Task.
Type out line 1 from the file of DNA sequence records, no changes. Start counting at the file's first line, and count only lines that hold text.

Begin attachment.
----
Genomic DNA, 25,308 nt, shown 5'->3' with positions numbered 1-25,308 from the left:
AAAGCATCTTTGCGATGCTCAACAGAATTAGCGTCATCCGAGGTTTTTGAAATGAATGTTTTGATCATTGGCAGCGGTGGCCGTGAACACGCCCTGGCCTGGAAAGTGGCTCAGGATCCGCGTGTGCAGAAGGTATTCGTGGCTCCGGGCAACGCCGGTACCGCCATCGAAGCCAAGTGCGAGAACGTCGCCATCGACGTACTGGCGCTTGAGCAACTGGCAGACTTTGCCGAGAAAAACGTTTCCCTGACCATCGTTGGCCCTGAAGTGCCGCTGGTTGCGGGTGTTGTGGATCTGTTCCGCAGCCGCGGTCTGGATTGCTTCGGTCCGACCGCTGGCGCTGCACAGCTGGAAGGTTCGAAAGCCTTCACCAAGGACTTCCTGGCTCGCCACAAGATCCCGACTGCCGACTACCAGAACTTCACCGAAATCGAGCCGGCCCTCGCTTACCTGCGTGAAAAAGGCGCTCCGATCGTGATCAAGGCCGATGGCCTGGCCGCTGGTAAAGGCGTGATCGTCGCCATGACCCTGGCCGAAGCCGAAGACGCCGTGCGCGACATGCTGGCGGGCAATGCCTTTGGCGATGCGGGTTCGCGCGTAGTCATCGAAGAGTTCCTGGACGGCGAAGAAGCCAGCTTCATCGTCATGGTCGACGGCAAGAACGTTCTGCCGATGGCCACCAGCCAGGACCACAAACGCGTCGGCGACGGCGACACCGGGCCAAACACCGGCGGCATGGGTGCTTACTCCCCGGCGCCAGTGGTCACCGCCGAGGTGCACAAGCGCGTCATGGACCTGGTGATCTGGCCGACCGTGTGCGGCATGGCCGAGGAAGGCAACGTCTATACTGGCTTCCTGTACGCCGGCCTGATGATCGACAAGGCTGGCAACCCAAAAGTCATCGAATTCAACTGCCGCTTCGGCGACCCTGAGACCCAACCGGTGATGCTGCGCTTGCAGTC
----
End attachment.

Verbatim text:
Genomic DNA, 25,308 nt, shown 5'->3' with positions numbered 1-25,308 from the left: